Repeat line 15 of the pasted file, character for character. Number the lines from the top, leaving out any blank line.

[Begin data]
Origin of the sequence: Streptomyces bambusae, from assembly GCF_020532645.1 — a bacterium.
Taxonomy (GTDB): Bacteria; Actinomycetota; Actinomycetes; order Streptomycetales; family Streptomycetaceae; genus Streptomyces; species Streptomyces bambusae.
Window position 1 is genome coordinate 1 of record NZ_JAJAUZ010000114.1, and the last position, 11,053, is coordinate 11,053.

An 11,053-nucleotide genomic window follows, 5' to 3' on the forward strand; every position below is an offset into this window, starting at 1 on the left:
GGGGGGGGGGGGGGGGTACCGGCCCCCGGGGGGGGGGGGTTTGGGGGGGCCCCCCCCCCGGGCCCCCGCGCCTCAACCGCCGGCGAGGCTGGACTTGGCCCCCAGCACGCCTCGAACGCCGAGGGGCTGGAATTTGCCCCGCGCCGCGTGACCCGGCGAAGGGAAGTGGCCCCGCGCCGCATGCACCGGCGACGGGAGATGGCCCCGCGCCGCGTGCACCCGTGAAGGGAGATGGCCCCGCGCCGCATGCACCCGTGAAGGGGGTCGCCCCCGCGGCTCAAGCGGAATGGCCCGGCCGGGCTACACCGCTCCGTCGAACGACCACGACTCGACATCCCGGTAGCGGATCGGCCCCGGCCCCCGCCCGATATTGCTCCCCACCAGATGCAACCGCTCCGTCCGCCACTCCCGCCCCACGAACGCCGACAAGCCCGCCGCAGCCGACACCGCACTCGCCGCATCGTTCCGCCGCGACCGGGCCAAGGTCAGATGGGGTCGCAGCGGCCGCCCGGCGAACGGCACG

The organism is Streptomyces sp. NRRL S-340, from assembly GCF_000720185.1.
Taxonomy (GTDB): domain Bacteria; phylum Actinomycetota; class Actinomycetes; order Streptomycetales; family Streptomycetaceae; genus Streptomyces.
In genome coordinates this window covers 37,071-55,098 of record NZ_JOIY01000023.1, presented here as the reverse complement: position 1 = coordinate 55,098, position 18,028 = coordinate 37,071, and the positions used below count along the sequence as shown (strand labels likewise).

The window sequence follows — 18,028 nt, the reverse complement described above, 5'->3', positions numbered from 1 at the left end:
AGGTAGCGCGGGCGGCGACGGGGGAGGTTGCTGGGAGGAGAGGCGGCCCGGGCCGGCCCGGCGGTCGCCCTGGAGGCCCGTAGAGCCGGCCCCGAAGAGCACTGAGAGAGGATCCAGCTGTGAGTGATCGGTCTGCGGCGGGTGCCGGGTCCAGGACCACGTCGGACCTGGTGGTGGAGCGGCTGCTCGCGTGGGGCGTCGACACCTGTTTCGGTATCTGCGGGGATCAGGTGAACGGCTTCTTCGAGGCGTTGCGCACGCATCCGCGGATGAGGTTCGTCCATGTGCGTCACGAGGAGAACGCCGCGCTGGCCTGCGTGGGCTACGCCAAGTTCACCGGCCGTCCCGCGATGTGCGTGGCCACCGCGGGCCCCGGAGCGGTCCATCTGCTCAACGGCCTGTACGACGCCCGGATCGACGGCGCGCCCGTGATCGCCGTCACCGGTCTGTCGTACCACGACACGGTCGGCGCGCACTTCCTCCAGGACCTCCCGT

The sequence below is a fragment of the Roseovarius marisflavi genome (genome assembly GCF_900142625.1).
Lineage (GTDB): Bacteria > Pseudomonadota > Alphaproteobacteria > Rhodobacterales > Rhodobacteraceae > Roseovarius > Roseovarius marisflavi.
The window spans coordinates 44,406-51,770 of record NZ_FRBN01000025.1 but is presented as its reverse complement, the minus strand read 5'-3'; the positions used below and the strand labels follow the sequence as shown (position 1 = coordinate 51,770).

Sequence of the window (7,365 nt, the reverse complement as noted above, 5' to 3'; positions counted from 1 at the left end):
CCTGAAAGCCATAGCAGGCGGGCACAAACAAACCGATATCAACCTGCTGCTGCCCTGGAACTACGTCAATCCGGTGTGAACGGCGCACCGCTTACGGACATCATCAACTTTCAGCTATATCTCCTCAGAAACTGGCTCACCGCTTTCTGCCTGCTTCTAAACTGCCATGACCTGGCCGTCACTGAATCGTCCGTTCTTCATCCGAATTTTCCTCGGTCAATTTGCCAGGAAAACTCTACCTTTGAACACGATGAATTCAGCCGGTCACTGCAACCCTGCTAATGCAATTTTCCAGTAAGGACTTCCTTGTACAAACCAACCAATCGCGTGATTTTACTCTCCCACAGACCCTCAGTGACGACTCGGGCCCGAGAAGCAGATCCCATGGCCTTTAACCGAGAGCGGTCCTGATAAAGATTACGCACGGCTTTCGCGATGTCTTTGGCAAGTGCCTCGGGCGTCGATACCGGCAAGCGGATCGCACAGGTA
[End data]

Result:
CCTGAAAGCCATAGCAGGCGGGCACAAACAAACCGATATCAACCTGCTGCTGCCCTGGAACTACGTCAATCCGGTGTGAACGGCGCACCGCTTACGGACATCATCAACTTTCAGCTATATCTCCTCAGAAACTGGCTCACCGCTTTCTGCCTGCTTCTAAACTGCCATGACCTGGCCGTCACTGAATCGTCCGTTCTTCATCCGAATTTTCCTCGGTCAATTTGCCAGGAAAACTCTACCTTTGAACACGATGAATTCAGCCGGTCACTGCAACCCTGCTAATGCAATTTTCCAGTAAGGACTTCCTTGTACAAACCAACCAATCGCGTGATTTTACTCTCCCACAGACCCTCAGTGACGACTCGGGCCCGAGAAGCAGATCCCATGGCCTTTAACCGAGAGCGGTCCTGATAAAGATTACGCACGGCTTTCGCGATGTCTTTGGCAAGTGCCTCGGGCGTCGATACCGGCAAGCGGATCGCACAGGTA